Jul 2017 06

Small’s Bar, Detroit, MI – 06/28/2017
 
Prey & Obey Tour 2017 #1 - Detroit, MI


 

In an old art deco building nestled in the heart of Hamtramck, a tiny city engulfed by the surrounding Detroit metro area, resides Small’s Bar. On this warm summer’s night, the sinners and dregs descended upon it to witness the Second Coming of the Lard and to relish in his word. On this Prey & Obey Tour, Ghostfeeder and Julien-K have joined the ranks of the faithful to prime the congregants for PIG.

 

Ghostfeeder, the electro/rock project of Derek Walborn and joined by Mark Hamer on guitar, took to the stage first. A menacing synth riff cuts through the air to bring everyone’s attention front and center as “Just Another Animal” kicks off the show. Walborn, surrounded by his setup of various synths and curious equipment, calmly and seamlessly managed his rig while singing with purpose and passion. There is a sweetness to his voice that adds to the storytelling nature of his lyrics. Meanwhile, Hamer’s guitar work adds a perfect layer of fuzz to the wall of electronic sound. A Nintendo-64 controller repurposed as an instrument proved unusual and highly entertaining during the up-tempo and anthemic “Martinfly.” By this time, the crowd was bobbing and dancing due to the undeniably poppy beat the pair brought, closing on “World Fameless,” an aggressive, stomping cut off the band’s latest album of the same name. Fueled by danceable beats, chaotic yet calculated synths, heavy rock guitars, and melodic vocals with a pop sensibility, Ghostfeeder was a welcome and exciting addition to the lineup.

 

Veteran act Julien-K graced the stage next with a signature brand of gritty L.A. glam and sex appeal. Ryan Shuck was every bit the rocker as he crooned, swayed, and wrapped the crowd around his little finger with ease. At the same time, Amir Derakh exudes a laidback and commanding energy, shredding on his guitar while Bidi Cobra – standing in for Anthony “Fu” Valcic – adds luscious vocal harmony while multitasking on bass and synth duty. Galen Waling, one of the most sought-after drummers in the electro/industrial world, mans the drums with percussive precision. Fans went wild for the dark electro dance number “Deep Beat Overground” from the 2015 first chapter of California Noir, and got a little rowdy with a spiced up, heavy punk infused version of “Death to Analog.” Other highlights include the sensual and retro tinged “Kick the Bass” and the fuzzy fever dream that is “Flashpoint Riot.” At one point during the set, Shuck joked, “It’s our first show (of this tour), we don’t know what we’re doing yet,” but that did not appear the case in the least as Julien-K certainly brought the charisma and swagger that sufficiently amped the crowd, preparing them for the pulpit of PIG.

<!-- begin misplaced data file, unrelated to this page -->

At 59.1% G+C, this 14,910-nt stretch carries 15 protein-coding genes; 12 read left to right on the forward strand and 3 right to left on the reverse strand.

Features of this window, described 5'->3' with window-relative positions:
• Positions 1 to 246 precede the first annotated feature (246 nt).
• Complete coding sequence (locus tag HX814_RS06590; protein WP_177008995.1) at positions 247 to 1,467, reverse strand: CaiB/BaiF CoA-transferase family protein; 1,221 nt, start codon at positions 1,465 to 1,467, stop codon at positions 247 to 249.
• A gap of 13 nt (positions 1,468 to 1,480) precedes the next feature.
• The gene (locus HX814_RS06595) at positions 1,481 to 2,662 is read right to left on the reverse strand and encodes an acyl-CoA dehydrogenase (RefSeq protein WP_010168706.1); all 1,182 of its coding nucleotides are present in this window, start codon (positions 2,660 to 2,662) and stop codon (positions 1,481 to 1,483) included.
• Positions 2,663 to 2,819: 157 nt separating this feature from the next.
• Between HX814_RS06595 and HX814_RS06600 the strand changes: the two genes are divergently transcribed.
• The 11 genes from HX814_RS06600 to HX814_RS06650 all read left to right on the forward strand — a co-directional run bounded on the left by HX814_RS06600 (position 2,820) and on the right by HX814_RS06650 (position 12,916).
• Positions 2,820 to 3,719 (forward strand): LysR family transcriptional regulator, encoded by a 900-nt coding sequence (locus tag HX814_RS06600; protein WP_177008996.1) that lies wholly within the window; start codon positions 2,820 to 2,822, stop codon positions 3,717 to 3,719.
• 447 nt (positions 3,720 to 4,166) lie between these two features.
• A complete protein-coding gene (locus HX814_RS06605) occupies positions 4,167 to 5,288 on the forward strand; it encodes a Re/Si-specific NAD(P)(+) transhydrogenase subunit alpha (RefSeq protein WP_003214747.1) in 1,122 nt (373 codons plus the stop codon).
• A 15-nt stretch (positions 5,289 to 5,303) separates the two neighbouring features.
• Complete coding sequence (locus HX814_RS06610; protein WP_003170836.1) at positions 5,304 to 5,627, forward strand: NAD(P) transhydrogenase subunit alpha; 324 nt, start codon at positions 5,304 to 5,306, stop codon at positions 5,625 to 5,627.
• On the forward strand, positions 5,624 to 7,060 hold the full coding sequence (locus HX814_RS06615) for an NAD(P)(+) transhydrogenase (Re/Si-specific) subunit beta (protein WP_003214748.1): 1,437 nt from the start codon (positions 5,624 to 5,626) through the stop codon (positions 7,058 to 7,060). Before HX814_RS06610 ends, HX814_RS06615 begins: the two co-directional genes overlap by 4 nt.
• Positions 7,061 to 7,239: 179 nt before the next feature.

At last, the time has come for the cursed congregation to receive salvation through sanctification. With the stage shrouded in dim, ominous lighting, the disciples of PIG entered the stage donning frightening pig masks as an atmospheric intro plays. Suddenly, the band exploded into “Prey & Obey,” the raucous title track that seems to examine the chaotic current climate of the world. As the weird and wonderful En Esch seethed and screamed for the crowd to “prey/pray” and “obey,” the Lord of the Lard himself, Raymond Watts appeared wearing a gleefully gaudy silver coat replete with fringe on the sleeves. A video screen rife with images and words added an interesting backdrop and mood throughout the whole of the set.

 

A funky version of “The Fountain of Miracles” took the audience by surprise, making them go mad with fervor and indicating a set list containing an array of tunes throughout the span of Watts’ catalog that surely pleased all attendees. No one can deny the joy of hearing the porcine KMFDM classics like “Disobedience” (complete with bullhorn), the darkly demented “Flesh,” and the ultimate crowd pleaser, “Juke Joint Jezebel,” with Günter Schulz continuously nailing the guitar riffs and making his playing look effortless. Newer classics from 2016’s The Gospel like the hauntingly beautiful and confessional “Saturated” and “Fly Upon the Pin” gave the audience a moment to rest, reflect, repent, and gave keyboardist Z. Marr his time to shine. The slower, more introspective songs contrasted nicely with the brand new “The Revelation,” which provided more angst, heft, and classic PIG orchestral elements. Galen Waling (pulling double drum duty like only he can) continued to keep the beat robust and on rhythm, while Watts’ raspy baritone vocals and salacious croon sounded as strong as ever to make the crowd swoon.

 
Photo Credit: Maura Morgan
 

The merciless mass draws to a close with everyone’s favorite campfire singalong song, “Find It, Fuck It, Forget It.” As Watts playfully interacts with his bandmates, a rare onstage miracle occurs – the doubters out there may not believe this tale, and even the Pork Prophet himself was astonished: Günter Schulz smiled!!! A big, lovely, happy smile. Watts exclaimed with delight, “He’s smiling. Günter actually smiled!” And when they saw this magnificent sign, the enraptured crowd of dancing dervishes was glad and honored the word of the Lard.

 

Article by Sarah Heiber (SHeiber)

 

Photography by Maura Morgan

 

PIG
Website, Facebook, Twitter, SoundCloud, Bandcamp, YouTube
Julien-K
Website, Facebook, Twitter, ReverbNation, SoundCloud, YouTube
Ghostfeeder
Website, Facebook, Twitter, SoundCloud, Bandcamp, YouTube

 

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